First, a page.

Industry inflows fell 36 percent last month, despite a 21-percent inflows increase among the biggest fund firms.
| Mortimer J. "Tim" Buckley|
This article draws from Morningstar Direct
data for March 2022 mutual fund and ETF flows, excluding money-market funds and funds of funds. (Other asset management products, like collective trusts and SMAs, are also not included.***) More specifically, this article focuses on the nine firms with more than $500 billion each in long-term fund and ETF AUM.
Jumbo fund firms had $18.145 trillion in long-term fund AUM as of March 31, 2022, and they accounted for 68.57 percent of overall industry long-term AUM. That compares with $17.882 trillion and 68.2 percent on February 28, 2022
Five of those jumbo firms brought in net inflows in March 2022, the same number as in February 2022.
led the jumbo fund firm pack last quarter, thanks to an estimated $79.398 billion in Q1 2022 inflows. Other big Q1 2022 inflows winners included: BlackRock
(including iShares), $33.989 billion; and Fidelity
, $22.896 billion.
Yet BlackRock regained the lead last month, thanks to an estimated $24.331 billion in net March 2022 inflows, up month-over-month from $13.557 billion in February 2022 and down year-over-year from $25.574 billion in March 2021
. Other big March 2022 inflows winners included: SSGA
, $16.704 billion (up M/M from $7.752 billion, down Y/Y from $17.892 billion); and Vanguard, $13.29 billion (down M/M from $28.142 billion, down Y/Y from $42.151 billion).
On the flip side, T. Rowe Price
led the jumbo fund firm outflows pack last quarter, thanks to an estimated $10.514 billion in net Q1 2022 outflows. The only other Q1 2022 jumbo outflows sufferer was Franklin Templeton
, $8.572 billion.
Franklin took the jumbo fund firm outflows lead last month, thanks to an estimated $3.416 billion in net March 2022 outflows, down M/M from $2.662 billion in February 2022 and up Y/Y from $1.067 billion in March 2021. Other big March 2022 outflows sufferers included: T. Rowe, $2.749 billion (down M/M from $3.367 billion, up Y/Y from $2.392 billion); and J.P. Morgan
(including Six Circles), $738 million (down M/M from $2.489 billion in net inflows, down Y/Y from $7.138 billion in net inflows).
As a group, the nine largest fund firms brought in an estimated $141.705 billion in net long-term fund inflows in Q1 2022. That's equivalent to 0.78 percent of their combined $18.145 trillion in AUM (up M/M from $17.882 trillion) and accounted for 123.87 percent of overall industry inflows.
Jumbo fund firms brought in $62.629 billion in net March 2022 inflows, equivalent to 0.35 percent of their combined AUM and accountign for 204.32 percent of overall industry inflows. That's up from $51.583 billion, 0.29 percent of AUM, and 107.8 percent of industry inflows.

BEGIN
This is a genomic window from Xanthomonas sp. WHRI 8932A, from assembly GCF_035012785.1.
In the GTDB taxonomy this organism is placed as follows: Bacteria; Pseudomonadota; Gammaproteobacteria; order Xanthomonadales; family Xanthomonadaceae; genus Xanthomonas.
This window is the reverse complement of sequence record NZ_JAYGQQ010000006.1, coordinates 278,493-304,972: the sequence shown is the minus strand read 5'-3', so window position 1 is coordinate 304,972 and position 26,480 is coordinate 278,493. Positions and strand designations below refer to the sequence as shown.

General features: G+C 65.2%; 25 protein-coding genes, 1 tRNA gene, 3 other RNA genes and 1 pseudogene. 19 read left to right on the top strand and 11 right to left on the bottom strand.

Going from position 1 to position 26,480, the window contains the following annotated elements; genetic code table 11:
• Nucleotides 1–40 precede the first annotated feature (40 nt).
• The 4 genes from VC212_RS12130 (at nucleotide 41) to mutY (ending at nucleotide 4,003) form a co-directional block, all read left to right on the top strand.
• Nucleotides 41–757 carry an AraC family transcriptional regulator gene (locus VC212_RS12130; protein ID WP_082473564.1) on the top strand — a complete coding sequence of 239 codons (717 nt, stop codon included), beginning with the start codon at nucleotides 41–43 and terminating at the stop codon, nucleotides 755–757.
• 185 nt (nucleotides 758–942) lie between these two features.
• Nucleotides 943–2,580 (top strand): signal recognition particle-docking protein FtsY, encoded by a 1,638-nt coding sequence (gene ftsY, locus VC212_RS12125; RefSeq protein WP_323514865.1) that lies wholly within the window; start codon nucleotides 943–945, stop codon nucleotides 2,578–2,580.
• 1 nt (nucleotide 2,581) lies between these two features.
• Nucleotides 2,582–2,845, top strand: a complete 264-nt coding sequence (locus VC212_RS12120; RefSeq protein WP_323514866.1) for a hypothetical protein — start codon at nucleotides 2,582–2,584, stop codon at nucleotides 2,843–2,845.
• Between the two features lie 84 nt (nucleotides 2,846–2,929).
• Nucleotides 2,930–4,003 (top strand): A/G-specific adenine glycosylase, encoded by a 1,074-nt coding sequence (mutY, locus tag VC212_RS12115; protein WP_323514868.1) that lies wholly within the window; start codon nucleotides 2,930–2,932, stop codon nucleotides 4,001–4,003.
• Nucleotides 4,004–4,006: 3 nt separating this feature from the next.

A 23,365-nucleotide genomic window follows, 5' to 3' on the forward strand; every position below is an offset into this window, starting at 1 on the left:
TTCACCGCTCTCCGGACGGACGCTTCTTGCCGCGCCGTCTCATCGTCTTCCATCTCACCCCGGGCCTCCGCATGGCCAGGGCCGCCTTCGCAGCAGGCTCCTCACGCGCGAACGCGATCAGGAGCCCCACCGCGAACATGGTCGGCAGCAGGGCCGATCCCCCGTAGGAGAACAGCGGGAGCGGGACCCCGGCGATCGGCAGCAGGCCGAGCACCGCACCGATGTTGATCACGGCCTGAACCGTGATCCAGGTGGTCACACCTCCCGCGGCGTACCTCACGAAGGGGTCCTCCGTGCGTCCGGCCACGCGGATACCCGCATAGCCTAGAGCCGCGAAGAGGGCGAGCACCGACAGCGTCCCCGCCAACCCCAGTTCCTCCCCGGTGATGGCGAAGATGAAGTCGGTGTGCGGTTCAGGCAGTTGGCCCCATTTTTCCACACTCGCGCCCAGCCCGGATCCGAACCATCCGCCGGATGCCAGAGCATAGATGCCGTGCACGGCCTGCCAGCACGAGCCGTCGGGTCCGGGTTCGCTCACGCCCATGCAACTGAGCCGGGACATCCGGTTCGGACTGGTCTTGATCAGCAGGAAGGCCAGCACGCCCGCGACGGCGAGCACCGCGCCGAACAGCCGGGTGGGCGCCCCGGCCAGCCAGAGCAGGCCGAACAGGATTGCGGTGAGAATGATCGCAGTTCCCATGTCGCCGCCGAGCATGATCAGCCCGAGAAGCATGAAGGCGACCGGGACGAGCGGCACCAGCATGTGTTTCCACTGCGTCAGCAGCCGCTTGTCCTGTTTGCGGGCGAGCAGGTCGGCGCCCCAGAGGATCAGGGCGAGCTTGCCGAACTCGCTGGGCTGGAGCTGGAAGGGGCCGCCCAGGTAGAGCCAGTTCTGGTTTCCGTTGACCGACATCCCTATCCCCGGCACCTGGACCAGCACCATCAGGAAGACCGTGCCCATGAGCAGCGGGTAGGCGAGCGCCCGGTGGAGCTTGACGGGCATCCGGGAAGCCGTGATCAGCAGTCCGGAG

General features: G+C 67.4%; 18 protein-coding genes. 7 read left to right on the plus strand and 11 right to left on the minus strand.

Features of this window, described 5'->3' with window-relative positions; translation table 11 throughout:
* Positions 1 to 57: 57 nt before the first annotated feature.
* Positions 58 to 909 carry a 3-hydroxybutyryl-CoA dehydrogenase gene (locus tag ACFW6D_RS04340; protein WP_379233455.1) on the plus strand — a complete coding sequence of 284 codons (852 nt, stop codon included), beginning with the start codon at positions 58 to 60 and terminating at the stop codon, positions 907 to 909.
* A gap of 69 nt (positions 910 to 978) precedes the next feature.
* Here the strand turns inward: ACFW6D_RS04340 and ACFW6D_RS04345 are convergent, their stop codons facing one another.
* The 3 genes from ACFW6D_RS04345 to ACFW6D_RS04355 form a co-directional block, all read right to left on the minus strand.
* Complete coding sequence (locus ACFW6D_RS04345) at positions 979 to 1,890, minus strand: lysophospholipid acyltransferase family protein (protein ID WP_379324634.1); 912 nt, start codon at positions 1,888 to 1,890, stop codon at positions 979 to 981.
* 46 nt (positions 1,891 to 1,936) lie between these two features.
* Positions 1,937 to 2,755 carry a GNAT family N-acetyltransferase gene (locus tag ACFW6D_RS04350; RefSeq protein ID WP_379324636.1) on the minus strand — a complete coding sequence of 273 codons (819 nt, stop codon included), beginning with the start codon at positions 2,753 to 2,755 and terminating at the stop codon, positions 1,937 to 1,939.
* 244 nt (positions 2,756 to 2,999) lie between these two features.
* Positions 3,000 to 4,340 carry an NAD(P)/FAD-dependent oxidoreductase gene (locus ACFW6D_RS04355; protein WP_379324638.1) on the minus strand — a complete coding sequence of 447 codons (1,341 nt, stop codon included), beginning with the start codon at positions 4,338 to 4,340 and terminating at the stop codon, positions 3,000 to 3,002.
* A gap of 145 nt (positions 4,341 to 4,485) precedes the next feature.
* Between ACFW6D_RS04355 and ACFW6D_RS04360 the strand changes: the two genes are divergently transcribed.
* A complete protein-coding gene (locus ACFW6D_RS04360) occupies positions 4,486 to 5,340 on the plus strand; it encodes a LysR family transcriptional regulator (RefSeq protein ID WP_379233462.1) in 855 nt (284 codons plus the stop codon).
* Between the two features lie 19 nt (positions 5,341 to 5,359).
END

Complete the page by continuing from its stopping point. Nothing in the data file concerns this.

Across the entire industry, the 791 firms tracked by the M* team (down M/M from 795 but up Y/Y from 758) brought in an estimated $114.402 billion in net Q1 2022 inflows. That's equivalent to 0.43 percent of their $26.461 trillion in combined AUM (up M/M from $26.219 trillion, up Y/Y from $24.865 trillion).
Long-term funds brought in an estimated $30.653 billion in net inflows in March 2022, equivalent to 0.12 percent of their combined AUM. That's down M/M from $47.85 billion and 0.18 percent of AUM, and down Y/Y from $156.503 billion and 0.63 percent of AUM.
Passive funds brought in an estimated $101.064 billion in net long-term fund inflows in March 2022, up M/M from $80.09 billion but down Y/Y from $114.117 billion. Active funds suffered $70.411 billion in net outflows in March 2022, up M/M from $32.24 billion but down Y/Y from $42.386 billion in net inflows.
***This caveat is particularly important for jumbo fund firms, many of which are big players in the 401(k) business, where collective investment tursts (CITs) are a commonly used alternative to traditional mutual funds. For example, as the T. Rowe team revealed yesterday, in March 2022 their clients transferred about $500 million out of T. Rowe mutual funds and into other T. Rowe products like CITs and SMAs. And T. Rowe is a big retirement plan provider and DC I-O asset manager, especially in the target-date fund (TDF) space.
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